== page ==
Normally when I make mayonnaise I prefer to use olive oil, but here the delicacy of the oysters is lost if using strongly flavoured oil. I’ve become a huge fan of rapeseed oil, locally grown and produced by The Good Oil, and that is what I have used here. It’s not necessary to use an egg yolk here to emulsify the mayonnaise but it does remove the risk of it splitting. Feel free to top the bruschetta with more oysters as I have done.
Recipe Category: Ginny Grant Issue 199
Old-school curried eggs seem to be having a come-back; I’ve been to a few parties recently where they were served and they disappeared in a flash. They are even better with the addition of a few extras, making this more of a swanky breakfast in a mobile form. And to those of you who think that potato and bread is a carb overload, I just say ‘shush’.
The spicy, spreadable Calabrian salami ’nduja (pronounced en-DOO-ya) is rightly having a moment in the sun; its bright red colouring – thanks to paprika – is matched by the intensity of the spicy chilli. Think of it as a spicy chorizo that is ready to eat as it is, but hotter. Mellowed out here by the green tomato pickle and the smoked fish, it is decidedly moreish. It can be found in some speciality food stores; I got mine from the Grey Lynn Butcher.
Dessert (or breakfast) doesn’t come any simpler than this. Date syrup can be found in some supermarkets (in the sugars section) but if unavailable try using either maple or rice syrup instead. Normally I loathe instant coffee but Coffee Supreme’s freeze-dried instant coffee is superb to use here. The berries can be changed to what you have available; blackberries and strawberries, the last of the stone fruits and even sliced bananas would also be excellent.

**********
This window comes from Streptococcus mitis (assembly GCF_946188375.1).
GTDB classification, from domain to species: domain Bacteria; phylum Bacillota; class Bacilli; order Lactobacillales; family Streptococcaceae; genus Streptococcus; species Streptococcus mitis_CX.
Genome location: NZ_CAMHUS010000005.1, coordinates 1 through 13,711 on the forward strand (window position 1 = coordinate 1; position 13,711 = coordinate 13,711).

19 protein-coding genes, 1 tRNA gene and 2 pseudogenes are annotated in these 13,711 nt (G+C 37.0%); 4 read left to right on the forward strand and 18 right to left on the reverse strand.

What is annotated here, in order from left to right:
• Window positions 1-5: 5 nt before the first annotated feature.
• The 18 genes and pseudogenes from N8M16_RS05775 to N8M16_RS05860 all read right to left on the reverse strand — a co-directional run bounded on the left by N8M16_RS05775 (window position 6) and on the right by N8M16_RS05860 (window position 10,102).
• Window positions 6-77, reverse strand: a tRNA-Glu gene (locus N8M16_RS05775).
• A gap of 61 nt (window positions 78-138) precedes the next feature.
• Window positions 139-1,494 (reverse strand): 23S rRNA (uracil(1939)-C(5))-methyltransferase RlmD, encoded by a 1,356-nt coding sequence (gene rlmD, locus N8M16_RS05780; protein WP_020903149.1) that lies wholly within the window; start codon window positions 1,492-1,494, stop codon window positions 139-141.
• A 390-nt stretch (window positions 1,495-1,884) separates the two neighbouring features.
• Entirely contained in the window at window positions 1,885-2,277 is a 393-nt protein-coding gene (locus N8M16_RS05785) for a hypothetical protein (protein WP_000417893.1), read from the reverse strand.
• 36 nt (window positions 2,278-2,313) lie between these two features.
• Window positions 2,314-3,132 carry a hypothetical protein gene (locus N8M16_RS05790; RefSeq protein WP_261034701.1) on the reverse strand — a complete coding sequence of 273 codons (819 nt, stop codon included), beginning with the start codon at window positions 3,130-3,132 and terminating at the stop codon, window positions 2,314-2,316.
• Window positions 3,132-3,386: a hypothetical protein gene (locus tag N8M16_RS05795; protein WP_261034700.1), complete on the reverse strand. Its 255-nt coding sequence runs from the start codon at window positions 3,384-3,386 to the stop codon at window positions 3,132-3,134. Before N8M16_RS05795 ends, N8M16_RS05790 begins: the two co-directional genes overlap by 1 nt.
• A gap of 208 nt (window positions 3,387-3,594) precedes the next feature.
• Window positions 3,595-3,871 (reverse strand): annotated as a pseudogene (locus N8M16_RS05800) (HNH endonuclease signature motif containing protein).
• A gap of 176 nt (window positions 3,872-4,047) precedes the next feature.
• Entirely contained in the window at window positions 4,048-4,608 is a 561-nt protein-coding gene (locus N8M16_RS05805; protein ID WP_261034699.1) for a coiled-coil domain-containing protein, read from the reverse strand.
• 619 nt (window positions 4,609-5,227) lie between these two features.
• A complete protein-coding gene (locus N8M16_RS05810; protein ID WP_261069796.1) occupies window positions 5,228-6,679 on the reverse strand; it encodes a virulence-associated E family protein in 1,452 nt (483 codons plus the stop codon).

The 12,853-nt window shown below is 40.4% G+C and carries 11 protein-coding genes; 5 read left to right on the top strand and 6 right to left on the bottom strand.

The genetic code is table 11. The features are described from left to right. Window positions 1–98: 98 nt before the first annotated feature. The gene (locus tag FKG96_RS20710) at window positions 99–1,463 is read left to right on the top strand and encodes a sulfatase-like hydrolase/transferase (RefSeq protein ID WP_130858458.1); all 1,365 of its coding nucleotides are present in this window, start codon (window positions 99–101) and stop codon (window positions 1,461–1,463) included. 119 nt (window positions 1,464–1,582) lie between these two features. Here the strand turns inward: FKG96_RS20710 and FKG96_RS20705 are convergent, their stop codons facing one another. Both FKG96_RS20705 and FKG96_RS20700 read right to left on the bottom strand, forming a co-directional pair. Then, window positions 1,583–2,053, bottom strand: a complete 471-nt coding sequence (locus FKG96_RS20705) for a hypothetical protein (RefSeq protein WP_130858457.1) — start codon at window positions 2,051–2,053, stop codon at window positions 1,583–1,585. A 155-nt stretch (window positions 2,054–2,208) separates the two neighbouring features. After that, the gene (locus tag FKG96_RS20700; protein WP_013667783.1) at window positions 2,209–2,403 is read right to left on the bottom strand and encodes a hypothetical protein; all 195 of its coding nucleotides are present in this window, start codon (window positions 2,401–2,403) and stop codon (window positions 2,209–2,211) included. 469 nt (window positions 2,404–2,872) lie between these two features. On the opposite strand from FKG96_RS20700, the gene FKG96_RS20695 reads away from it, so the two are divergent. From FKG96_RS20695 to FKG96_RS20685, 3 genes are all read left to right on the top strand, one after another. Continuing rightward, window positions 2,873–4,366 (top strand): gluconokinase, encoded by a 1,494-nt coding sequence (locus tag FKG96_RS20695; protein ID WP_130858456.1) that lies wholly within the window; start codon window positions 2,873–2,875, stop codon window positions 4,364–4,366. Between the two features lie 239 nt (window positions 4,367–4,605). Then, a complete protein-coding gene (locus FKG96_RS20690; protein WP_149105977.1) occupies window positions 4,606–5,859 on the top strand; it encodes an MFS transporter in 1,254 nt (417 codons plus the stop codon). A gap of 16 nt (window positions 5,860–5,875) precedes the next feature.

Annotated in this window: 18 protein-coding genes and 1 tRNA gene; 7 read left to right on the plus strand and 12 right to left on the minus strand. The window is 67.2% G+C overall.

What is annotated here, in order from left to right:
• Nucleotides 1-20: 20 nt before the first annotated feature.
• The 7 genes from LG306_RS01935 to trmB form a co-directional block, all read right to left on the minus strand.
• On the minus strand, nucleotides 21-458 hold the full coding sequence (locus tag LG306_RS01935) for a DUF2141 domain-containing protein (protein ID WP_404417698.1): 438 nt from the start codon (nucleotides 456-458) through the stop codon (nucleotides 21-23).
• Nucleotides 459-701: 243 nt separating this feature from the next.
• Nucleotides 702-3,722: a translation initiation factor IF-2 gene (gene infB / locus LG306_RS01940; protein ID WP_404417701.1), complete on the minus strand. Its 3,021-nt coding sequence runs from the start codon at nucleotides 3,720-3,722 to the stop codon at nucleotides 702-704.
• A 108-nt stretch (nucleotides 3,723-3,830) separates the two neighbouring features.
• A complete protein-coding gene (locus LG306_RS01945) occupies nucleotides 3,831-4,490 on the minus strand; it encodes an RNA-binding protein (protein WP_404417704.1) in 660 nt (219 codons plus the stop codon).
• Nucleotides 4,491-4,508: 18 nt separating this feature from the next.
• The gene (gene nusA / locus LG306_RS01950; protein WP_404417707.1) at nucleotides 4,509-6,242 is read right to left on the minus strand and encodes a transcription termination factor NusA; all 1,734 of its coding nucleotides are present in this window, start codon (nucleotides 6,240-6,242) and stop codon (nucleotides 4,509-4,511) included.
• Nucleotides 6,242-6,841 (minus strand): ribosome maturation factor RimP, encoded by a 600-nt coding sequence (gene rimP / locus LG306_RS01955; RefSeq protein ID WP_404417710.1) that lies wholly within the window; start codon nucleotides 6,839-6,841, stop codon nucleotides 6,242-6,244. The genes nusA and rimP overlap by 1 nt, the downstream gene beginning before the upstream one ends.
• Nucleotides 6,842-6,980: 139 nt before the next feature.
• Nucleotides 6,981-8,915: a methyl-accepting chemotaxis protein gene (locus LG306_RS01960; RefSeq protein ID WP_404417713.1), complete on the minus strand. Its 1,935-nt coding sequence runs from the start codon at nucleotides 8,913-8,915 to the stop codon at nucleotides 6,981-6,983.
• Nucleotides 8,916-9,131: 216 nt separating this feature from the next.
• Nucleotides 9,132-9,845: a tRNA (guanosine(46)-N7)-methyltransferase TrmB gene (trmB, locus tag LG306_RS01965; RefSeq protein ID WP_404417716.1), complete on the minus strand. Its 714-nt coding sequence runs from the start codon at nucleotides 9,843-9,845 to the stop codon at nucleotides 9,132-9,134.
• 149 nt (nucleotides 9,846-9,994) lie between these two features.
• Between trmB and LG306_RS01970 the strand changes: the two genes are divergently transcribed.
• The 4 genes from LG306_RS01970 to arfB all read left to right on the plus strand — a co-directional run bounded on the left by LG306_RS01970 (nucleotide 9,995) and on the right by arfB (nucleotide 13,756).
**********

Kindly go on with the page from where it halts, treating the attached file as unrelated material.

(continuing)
Butternut is one of my favourite pumpkins, partly because it is easy to peel but also I find the shape and size appealing, and the flavour delicate. Here I’ve paired it with toum – the Lebanese version of aioli that is not for the faint hearted – and some sweet and nutty prosciutto, but feel free to omit this if you wish.
FOR THE TOUM
It’s hard to make this in small amounts. I use a mortar and pestle to mash the garlic then transfer either to a bowl and whisk by hand or use a stick blender to emulsify the ingredients. It will keep refrigerated for up to a month. Don’t use pre-crushed or pre-peeled garlic; it will just be a bitter mess. And on that note, if the cloves have green germs, remove them for the same reason. Use olive oil for a stronger flavour, rapeseed oil for a more mellow toum.